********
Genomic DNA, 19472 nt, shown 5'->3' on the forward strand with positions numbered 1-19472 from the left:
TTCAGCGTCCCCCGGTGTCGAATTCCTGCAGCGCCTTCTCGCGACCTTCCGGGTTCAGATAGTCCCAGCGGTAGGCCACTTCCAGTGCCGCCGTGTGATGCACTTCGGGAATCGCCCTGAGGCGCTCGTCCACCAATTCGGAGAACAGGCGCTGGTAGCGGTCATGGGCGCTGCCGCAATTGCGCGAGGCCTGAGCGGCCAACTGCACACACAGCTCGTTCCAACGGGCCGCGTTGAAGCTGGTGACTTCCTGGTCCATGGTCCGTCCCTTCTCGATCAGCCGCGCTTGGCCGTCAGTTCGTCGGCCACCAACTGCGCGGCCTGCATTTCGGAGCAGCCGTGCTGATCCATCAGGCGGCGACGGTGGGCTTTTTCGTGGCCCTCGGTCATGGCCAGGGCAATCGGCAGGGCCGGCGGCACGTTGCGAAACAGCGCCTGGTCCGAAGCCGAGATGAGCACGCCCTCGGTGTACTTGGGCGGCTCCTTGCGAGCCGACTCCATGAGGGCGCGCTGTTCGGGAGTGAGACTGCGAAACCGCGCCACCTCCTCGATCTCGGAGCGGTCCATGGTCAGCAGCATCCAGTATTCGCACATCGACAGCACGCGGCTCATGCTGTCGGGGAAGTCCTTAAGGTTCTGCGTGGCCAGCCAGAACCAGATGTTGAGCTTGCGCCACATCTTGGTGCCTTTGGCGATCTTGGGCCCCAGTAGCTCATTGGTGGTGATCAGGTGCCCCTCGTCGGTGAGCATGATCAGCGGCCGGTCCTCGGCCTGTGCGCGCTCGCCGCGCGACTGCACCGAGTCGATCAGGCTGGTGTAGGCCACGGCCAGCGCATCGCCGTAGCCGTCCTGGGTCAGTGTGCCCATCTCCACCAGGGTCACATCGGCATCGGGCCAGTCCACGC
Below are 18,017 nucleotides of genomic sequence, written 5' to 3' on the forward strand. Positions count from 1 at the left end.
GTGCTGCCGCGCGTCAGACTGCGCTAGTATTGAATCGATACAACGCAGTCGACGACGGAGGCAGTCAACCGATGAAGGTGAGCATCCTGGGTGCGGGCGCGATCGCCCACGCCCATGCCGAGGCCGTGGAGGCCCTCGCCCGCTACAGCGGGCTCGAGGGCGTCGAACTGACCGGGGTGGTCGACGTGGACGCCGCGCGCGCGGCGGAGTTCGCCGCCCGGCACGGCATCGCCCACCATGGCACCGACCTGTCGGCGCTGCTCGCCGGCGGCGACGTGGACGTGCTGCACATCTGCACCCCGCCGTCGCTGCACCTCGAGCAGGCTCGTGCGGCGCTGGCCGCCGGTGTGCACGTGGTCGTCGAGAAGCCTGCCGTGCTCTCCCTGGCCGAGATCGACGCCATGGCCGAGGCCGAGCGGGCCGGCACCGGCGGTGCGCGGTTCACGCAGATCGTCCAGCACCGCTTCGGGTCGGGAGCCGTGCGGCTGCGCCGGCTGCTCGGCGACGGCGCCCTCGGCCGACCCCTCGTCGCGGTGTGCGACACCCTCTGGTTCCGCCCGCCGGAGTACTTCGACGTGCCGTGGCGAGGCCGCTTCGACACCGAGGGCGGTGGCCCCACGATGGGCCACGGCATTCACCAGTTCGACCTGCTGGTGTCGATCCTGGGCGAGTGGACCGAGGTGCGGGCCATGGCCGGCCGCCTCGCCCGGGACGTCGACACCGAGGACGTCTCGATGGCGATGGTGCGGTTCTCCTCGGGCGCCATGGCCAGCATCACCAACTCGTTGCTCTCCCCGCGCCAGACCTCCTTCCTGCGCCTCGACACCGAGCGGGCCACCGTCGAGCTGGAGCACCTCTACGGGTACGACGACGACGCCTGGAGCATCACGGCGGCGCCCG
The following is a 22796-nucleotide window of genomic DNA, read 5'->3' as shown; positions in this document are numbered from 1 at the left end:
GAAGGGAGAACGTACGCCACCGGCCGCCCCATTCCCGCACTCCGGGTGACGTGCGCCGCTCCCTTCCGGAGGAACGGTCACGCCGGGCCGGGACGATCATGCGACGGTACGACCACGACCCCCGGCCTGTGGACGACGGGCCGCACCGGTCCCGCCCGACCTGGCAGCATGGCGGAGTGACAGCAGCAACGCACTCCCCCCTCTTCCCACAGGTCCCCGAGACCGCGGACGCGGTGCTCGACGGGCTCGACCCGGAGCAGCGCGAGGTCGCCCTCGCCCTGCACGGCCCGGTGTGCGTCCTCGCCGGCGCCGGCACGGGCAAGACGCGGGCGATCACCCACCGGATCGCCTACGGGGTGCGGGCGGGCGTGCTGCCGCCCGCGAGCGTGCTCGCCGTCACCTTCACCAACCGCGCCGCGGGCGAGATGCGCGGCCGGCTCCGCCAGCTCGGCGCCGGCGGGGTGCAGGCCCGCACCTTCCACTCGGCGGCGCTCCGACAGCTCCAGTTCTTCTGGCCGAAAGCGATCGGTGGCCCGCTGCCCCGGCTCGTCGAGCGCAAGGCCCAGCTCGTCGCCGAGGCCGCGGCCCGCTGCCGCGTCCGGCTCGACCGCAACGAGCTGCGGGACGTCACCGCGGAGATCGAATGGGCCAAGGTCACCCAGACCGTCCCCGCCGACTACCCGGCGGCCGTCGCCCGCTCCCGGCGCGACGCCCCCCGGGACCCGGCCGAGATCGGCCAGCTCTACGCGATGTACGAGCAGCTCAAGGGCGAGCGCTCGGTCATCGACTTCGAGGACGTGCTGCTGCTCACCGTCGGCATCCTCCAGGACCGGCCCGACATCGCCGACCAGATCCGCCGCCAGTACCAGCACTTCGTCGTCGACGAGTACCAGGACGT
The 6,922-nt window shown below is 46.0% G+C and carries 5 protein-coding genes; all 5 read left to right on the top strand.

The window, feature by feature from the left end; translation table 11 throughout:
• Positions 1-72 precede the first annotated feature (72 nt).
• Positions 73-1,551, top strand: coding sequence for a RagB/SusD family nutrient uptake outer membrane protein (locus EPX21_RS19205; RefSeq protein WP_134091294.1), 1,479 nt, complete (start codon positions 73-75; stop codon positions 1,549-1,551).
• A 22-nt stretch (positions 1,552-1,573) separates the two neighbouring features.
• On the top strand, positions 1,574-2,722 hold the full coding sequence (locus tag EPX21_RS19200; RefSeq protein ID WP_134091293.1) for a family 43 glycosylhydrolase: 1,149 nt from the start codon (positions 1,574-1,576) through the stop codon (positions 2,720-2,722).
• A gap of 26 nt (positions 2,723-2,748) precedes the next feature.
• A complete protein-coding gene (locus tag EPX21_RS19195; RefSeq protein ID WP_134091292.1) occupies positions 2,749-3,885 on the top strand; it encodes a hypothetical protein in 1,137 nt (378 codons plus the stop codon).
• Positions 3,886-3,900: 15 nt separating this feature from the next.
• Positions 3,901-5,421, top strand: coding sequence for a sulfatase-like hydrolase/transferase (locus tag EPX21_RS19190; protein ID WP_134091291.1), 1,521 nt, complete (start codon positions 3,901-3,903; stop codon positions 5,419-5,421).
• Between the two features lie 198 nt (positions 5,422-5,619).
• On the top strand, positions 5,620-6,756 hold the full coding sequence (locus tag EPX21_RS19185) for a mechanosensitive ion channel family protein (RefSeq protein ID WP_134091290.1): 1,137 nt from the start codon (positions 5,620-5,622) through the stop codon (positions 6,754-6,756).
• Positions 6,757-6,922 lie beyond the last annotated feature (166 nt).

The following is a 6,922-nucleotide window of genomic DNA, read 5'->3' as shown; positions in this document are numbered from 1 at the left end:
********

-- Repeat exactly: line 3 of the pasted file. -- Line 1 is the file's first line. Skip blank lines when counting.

Below are 18,017 nucleotides of genomic sequence, written 5' to 3' on the forward strand. Positions count from 1 at the left end.